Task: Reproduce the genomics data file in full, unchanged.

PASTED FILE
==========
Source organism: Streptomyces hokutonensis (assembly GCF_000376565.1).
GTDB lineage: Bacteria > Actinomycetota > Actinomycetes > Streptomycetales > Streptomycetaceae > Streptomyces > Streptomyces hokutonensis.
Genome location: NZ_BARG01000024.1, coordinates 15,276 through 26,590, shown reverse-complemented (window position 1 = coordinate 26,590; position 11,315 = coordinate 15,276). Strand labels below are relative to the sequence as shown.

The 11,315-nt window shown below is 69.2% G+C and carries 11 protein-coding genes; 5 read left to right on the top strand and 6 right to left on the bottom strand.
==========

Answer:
Source organism: Streptomyces hokutonensis (assembly GCF_000376565.1).
GTDB lineage: Bacteria > Actinomycetota > Actinomycetes > Streptomycetales > Streptomycetaceae > Streptomyces > Streptomyces hokutonensis.
Genome location: NZ_BARG01000024.1, coordinates 15,276 through 26,590, shown reverse-complemented (window position 1 = coordinate 26,590; position 11,315 = coordinate 15,276). Strand labels below are relative to the sequence as shown.

The 11,315-nt window shown below is 69.2% G+C and carries 11 protein-coding genes; 5 read left to right on the top strand and 6 right to left on the bottom strand.